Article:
SpaceX to launch NASA's PACE ocean-monitoring satellite this week

a large white conical payload fairing with logos reading "nasa" and "pace" sits in a white-walled room
NASA and SpaceX technicians encapsulate NASA's PACE (Plankton, Aerosol, Cloud, ocean Ecosystem) spacecraft in SpaceX’s Falcon 9 payload fairings on Jan. 30, 2024, at the Astrotech Space Operations Facility near the agency’s Kennedy Space Center in Florida.  (Image credit: NASA/SpaceX)

A NASA satellite is about to take flight to map out the ocean's many hues.

NASA's PACE spacecraft, which will help scientists gauge the health of oceans around the world, is set to launch atop a SpaceX Falcon 9 rocket from Florida's Cape Canaveral Space Force Station on Thursday (Feb. 8) at 1:33 a.m. EST (0633 GMT). Launch had been scheduled for the same time on Tuesday (Feb. 6) and Wednesday (Feb. 7), but bad weather forced a delay.

You can watch the liftoff live here at, courtesy of NASA, or directly via the space agency. Coverage will begin at 12:45 a.m. EST (0545 GMT).

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The Falcon 9 will deliver PACE, whose name is short for Plankton, Aerosol, Cloud, ocean Ecosystem, to an orbit 420 miles (677 kilometers) above Earth — about 70% higher than the International Space Station flies.

From that perch, PACE will use its three science instruments "to collect data on clouds, aerosols and phytoplankton growth that can determine ocean color," NASA officials wrote in a mission update on Thursday (Feb. 1). 

"Measuring the color and amount of light will help scientists better understand the types and locations of microscopic algae, which are vital to the health of Earth's oceans and its marine life," they added. "PACE will contribute to NASA’s more than 20 years of global satellite observations of ocean biology and key measurements related to air quality and climate."

The 10.5-foot-long (3.2-meter-long) PACE will do this work for at least three years, if all goes according to plan.

PACE has had a long and somewhat harrowing road to the launch pad. The Trump administration tried to cancel the mission three separate times, in its budget proposals for fiscal years 2018, 2019 and 2020. But Congress allocated the required funds on each occasion, saving PACE from the chopping block.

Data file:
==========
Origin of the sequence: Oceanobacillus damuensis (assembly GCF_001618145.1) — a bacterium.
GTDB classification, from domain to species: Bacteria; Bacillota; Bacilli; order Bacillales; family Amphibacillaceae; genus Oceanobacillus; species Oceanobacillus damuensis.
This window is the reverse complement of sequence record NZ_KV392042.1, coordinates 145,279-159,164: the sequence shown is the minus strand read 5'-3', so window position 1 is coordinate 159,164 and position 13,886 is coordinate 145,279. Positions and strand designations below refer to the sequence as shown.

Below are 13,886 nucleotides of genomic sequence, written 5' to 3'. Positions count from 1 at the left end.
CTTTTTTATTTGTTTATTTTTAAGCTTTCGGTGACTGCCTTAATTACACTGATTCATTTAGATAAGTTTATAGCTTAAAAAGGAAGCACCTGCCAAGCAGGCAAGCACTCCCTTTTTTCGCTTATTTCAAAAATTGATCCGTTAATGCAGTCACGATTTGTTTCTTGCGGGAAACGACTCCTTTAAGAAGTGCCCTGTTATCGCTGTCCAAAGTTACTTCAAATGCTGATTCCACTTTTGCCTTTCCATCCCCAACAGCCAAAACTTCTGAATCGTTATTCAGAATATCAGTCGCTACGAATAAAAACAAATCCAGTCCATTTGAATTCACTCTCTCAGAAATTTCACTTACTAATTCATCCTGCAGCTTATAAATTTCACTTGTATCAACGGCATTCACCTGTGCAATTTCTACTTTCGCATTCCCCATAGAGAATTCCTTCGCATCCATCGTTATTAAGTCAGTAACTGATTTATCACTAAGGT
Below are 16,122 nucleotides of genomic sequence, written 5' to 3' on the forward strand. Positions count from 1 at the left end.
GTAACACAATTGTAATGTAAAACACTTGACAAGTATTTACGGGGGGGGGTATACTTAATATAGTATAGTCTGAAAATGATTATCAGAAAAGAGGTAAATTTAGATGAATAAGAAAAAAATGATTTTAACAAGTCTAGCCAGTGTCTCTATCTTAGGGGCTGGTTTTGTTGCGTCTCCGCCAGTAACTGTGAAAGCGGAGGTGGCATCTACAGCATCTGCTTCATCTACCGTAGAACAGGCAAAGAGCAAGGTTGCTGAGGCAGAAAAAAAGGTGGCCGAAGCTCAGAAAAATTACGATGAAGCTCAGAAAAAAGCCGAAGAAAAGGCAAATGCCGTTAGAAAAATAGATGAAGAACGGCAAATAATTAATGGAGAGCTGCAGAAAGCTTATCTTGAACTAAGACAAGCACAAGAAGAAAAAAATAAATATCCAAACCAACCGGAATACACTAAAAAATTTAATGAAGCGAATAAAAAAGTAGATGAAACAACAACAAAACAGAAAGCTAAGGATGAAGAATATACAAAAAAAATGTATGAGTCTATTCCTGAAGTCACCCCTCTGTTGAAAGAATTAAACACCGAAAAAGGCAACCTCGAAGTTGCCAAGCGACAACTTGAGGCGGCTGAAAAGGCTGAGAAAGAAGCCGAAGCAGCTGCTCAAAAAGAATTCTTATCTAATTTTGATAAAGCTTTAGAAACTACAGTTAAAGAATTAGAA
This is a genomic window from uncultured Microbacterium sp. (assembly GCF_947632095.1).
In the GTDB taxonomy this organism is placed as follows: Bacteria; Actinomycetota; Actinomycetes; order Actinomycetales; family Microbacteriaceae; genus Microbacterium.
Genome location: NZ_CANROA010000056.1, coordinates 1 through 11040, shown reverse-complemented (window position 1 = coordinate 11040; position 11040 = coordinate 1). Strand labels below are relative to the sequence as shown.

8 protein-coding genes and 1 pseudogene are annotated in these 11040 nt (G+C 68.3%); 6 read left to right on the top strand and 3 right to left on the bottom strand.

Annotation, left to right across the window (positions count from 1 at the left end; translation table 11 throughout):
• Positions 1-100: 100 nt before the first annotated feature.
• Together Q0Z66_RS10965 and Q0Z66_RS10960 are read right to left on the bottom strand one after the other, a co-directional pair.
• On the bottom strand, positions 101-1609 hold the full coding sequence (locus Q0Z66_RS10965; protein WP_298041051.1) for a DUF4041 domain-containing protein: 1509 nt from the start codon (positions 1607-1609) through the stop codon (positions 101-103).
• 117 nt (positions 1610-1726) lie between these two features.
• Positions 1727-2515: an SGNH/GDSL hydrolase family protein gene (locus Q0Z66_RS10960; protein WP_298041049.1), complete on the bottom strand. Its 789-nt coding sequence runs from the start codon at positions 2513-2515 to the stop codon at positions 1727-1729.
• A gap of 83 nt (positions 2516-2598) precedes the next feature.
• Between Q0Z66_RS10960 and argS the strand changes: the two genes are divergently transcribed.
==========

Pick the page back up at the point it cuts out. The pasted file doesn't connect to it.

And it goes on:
Back in 2014, NASA capped PACE's total cost (including for its launch vehicle) at $805 million, with a liftoff targeted for 2022. That price tag has gone up, however, to $948 million, according to Florida Today.

PACE's launch is part of a very busy year for SpaceX. The company launched 10 orbital missions in January — a single-month record, according to Elon Musk. And that impressive pace could ramp up even more: SpaceX aims to launch 144 missions in 2024, company representatives have said.

Editor's note: This story was updated on Feb. 6 with news of the launch delay to Feb. 8.

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Mike Wall
Senior Space Writer

Michael Wall is a Senior Space Writer with and joined the team in 2010. He primarily covers exoplanets, spaceflight and military space, but has been known to dabble in the space art beat. His book about the search for alien life, "Out There," was published on Nov. 13, 2018. Before becoming a science writer, Michael worked as a herpetologist and wildlife biologist. He has a Ph.D. in evolutionary biology from the University of Sydney, Australia, a bachelor's degree from the University of Arizona, and a graduate certificate in science writing from the University of California, Santa Cruz. To find out what his latest project is, you can follow Michael on Twitter.